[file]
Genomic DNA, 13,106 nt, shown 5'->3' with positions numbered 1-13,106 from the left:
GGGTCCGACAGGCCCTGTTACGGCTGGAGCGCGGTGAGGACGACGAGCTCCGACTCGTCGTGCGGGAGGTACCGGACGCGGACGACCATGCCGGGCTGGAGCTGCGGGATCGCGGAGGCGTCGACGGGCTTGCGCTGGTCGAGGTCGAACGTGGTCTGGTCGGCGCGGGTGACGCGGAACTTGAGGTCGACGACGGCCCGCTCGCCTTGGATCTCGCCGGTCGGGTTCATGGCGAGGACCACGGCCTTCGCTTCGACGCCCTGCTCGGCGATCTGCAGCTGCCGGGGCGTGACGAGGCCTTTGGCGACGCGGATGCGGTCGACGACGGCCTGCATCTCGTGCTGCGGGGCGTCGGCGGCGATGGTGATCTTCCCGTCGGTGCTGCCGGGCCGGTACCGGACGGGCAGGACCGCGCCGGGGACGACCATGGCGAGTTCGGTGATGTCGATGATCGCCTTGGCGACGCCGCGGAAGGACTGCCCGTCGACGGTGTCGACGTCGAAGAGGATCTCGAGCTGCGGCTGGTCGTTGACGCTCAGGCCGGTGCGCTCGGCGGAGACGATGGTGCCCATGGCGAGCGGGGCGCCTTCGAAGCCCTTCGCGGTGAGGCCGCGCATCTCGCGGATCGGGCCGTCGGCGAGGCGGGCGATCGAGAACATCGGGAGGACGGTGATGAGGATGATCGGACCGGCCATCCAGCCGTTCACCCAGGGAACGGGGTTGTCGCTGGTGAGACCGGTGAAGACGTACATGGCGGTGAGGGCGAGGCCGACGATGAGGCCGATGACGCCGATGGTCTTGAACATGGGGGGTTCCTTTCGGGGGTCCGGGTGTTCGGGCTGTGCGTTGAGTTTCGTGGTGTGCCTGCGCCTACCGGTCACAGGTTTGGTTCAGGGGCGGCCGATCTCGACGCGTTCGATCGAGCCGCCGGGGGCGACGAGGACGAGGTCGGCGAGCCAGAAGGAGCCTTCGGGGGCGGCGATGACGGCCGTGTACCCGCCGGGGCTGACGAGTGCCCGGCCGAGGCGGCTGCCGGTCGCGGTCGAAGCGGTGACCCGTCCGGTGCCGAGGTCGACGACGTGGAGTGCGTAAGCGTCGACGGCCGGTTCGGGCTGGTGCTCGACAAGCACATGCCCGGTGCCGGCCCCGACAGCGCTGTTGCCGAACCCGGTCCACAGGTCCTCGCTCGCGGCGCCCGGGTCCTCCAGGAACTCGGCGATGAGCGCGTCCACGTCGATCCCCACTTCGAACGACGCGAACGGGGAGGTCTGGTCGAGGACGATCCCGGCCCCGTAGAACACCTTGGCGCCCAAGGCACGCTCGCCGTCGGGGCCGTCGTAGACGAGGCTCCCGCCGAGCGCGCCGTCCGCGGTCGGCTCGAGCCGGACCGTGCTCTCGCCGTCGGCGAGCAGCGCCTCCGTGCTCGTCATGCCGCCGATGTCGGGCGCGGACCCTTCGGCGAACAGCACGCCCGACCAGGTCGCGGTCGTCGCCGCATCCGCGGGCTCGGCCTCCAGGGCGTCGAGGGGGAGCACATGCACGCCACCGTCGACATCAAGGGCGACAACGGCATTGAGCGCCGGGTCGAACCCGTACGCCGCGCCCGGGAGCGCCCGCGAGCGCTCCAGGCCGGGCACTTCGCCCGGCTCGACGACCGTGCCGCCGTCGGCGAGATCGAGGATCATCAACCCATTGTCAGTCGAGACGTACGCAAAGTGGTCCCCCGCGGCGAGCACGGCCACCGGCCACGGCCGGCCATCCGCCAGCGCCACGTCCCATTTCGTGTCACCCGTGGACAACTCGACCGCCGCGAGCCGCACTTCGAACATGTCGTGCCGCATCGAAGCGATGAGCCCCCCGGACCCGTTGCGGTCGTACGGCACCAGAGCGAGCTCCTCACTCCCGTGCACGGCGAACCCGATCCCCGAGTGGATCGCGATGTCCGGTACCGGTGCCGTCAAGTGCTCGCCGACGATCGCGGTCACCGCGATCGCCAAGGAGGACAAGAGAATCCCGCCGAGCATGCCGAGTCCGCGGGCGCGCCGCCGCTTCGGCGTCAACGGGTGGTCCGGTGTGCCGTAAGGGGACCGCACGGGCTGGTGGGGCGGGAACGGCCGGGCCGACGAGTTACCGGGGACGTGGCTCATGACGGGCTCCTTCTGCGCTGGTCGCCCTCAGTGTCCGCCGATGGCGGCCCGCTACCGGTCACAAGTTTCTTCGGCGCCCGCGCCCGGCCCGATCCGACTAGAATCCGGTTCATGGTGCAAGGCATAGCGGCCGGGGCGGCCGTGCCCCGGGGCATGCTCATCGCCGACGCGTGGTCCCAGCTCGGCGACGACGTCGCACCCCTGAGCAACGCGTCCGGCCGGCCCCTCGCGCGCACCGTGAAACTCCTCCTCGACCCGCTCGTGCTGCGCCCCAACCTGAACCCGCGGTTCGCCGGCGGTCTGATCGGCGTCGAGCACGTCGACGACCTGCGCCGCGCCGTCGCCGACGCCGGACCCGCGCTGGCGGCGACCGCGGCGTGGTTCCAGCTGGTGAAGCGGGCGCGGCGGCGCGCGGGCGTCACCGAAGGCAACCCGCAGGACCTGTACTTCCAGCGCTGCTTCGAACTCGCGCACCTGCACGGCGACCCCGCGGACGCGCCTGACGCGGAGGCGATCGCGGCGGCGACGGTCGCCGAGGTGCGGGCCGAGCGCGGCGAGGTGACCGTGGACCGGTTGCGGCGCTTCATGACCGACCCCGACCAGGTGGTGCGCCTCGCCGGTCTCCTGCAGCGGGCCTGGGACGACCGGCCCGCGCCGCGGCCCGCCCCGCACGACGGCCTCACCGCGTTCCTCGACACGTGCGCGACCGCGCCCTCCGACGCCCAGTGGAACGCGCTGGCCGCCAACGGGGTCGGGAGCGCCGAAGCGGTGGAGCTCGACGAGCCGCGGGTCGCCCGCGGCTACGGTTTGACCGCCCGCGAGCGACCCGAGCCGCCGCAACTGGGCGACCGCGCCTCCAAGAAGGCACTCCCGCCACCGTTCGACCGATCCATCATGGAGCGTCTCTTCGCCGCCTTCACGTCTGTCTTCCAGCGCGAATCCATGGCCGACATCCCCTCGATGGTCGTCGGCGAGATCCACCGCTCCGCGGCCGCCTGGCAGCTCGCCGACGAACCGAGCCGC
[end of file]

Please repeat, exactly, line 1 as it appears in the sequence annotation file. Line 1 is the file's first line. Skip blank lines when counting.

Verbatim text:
Genomic DNA, 13,106 nt, shown 5'->3' with positions numbered 1-13,106 from the left: